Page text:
Congress changed that with the 2003 tax act. Now the rate is 15% (5% for taxpayers in the lowest two tax brackets) on "qualified dividends" only. For your dividends to be "qualified," you must have held the security that issued the dividend for more than 60 days before or after the ex-dividend date (the date you need to be a shareholder to qualify for the actual distribution). As an example, let's say you bought shares of a stock the day before its ex-div date. You'll need to hold those shares for at least 61 days to take advantage of the 15% rate on your distribution. The reason: No one wants you to flip the stock just to get the dividend. And that includes your mutual fund manager. You both have to meet the rules. Not only do you need to hold the fund shares for the requisite 61 days, but the actual shares have to be held in your fund for either 60 days before or after the security's ex-div date. So if your manager isn't paying attention, you'll get burned with a big tax bill. Your Form 1099 should tell you whether your dividends passed the test. But do your own homework. The brokerage houses made mistakes reporting this stuff in the past, so be skeptical. And again, this 15% qualified dividend rate is also scheduled to expire in 2008, reminds Stein.
Is All This Really Worthless?If big names like Gateway ( GTW) General Motors ( GM) and Ford ( F) could fall 56%, 48% and 44%, respectively, in 2005, it's no surprise that other less-established companies just closed up shop and became worthless securities. But is your stock really worthless? The IRS' definition of a worthless security is so vague that you better be able to back your rationale. The mere declaration of bankruptcy doesn't mean a thing, Stein says. Companies (and individuals) go in and out of bankruptcy all the time.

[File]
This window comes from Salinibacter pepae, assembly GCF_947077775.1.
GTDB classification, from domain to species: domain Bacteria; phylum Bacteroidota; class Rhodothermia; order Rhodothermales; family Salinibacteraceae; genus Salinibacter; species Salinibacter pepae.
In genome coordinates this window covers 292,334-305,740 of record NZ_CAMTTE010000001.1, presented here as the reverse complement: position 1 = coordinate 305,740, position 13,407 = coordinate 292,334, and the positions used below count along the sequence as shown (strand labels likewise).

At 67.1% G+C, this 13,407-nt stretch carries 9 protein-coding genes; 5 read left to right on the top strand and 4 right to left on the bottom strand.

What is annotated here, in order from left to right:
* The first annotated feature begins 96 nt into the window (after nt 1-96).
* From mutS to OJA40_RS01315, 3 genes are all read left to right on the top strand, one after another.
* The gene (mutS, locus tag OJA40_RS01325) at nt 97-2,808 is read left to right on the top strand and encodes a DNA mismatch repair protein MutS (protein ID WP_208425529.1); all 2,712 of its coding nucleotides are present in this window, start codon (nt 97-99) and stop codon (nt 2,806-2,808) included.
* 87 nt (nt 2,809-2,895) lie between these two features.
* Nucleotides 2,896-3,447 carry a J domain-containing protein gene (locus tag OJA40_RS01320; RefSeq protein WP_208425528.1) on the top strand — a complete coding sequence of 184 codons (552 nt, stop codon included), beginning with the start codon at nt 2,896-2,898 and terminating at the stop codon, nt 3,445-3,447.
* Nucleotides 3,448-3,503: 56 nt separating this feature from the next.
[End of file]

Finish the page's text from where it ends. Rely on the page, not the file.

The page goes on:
You need solid facts, so expect to do some serious research. Don't rely on the company to get in touch with you and declare its stock worthless -- it's got bigger problems than keeping its shareholders happy. So what makes a stock worthless? Here are a few possibilities:
The liabilities of the company way exceed its assets and there's no way they're going to get paid off, meaning the company will most likely never make money again. The company is insolvent because everything was sold or the owners took off to Tahiti with it all. The liquidating value of the stock is zilch, and will continue to be in the foreseeable future. If you truly think your stock is worthless, then go ahead and write off that loss. But know this: You can only record that loss in the year the stock went belly-up, says Stein. So if the stock was considered worthless in 2004, don't think you can claim it on your 2005 return. You'll have to go back and amend your 2004 return to get that benefit. If your stock was officially considered toilet paper in 2005, report it on Schedule D as though you sold it for $0 on Dec. 31. Just write "worthless" in the section that asks for the sale date and selling price. Be sure to check out IRS' Publication 550 -- Investment Income and Expenses for more grist on worthless securities and all your other capital gain issues. That should take care of most capital gains concerns for investors. Next, we'll tackle more esoteric trader topics. So stay tuned.